The clips by Anwar al-Awlaki, a high-profile member of the terror group thought to be behind the cargo bomb plot, were deleted from the video sharing site and more were being examined today.
The videos were highlighted after a student in Britain tried to murder a Labour MP after being inspired by clips from the radical cleric.
Roshonara Choudhry, 21, stabbed Stephen Timms twice in the stomach after watching the US-born extremist’s online jihadi sermons and was jailed for life with a minimum term of 15 years.
The removal of the videos follows a private speech in the US by British security minister Baroness Neville-Jones, reported in The Times, in which she called on the White House to “take down this hateful material” in cases where servers were based in the US.
“When you have incitement to murder, when you have people actively calling for the killing of their fellow citizens and when you have the means to stop that person doing so, then I believe we should act,” she said.
“Those websites would categorically not be allowed in the UK. They incite cold-blooded murder and as such are surely contrary to the public good.”
In one sermon, 44 Ways to Support Jihad, al-Awlaki told followers: “Jihad today is obligatory on every capable Muslim.”
A YouTube spokesman said: “YouTube has community guidelines that prohibit dangerous or illegal activities such as bomb-making, hate speech, or incitement to commit specific and serious acts of violence.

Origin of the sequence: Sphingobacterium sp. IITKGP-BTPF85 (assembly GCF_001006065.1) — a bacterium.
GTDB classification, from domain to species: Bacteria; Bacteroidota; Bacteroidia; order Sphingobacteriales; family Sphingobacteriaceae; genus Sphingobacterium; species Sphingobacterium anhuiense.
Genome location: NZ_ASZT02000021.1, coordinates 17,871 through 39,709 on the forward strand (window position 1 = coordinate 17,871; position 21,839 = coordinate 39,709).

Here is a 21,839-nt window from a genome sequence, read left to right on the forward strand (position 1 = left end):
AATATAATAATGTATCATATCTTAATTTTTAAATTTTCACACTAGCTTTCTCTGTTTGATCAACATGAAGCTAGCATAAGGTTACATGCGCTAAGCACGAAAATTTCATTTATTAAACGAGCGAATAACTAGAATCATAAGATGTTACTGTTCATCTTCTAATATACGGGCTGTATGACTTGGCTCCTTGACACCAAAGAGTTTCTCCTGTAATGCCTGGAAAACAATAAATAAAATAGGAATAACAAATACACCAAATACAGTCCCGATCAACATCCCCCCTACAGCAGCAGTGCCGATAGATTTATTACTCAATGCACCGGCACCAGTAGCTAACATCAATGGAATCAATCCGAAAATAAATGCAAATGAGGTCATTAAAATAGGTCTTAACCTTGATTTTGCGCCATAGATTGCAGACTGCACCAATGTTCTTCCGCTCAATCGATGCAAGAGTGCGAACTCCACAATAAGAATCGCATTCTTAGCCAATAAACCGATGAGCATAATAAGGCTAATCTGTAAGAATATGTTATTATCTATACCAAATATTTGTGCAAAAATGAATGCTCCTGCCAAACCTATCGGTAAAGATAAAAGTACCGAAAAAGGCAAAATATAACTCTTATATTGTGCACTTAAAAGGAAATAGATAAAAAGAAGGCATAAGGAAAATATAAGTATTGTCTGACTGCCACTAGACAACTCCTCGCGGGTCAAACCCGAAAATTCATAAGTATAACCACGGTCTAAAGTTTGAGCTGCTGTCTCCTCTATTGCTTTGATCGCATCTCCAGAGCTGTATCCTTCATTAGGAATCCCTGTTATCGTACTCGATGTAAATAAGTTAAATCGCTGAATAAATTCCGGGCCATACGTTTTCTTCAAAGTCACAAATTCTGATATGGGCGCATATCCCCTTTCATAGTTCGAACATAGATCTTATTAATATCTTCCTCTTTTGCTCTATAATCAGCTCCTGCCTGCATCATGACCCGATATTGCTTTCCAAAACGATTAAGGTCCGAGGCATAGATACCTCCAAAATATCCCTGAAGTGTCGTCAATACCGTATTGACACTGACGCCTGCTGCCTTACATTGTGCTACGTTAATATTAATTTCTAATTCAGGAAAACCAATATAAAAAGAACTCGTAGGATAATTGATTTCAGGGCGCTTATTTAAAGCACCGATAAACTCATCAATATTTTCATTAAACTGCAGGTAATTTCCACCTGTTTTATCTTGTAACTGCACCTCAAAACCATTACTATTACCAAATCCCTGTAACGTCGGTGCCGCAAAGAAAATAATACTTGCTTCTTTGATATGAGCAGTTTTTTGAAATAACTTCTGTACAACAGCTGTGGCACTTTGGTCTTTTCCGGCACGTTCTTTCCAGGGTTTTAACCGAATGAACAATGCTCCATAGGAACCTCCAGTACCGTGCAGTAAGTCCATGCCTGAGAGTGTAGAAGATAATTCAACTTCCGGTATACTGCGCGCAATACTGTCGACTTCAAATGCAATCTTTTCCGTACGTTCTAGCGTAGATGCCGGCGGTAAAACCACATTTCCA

“We also remove all videos and terminate any account registered by a member of a designated Foreign Terrorist Organisation (FTO) and used in an official capacity to further the interests of the FTO.
“We have removed a significant number of videos under these policies. We’re now looking into the new videos that have been raised with us and will remove all those which break our rules.”
Last week, US Congressman Anthony Weiner told the New York Daily News he wanted YouTube to pull down more than 700 clips of al-Awlaki.
“There is no reason we should give killers like al-Awlaki access to one of the world’s largest bully pulpits so they can inspire more violent acts within our borders, or anywhere else in the world.”
It is understood YouTube has asked for Weiner’s list of sites as part of its investigation.
A Home Office spokesman said: “We are determined to tackle extremism and always press for the removal of jihadist material on the internet.
“Where sites are hosted abroad our ability to close them down is limited. Nevertheless, we work with our overseas counterparts to encourage them to remove them.”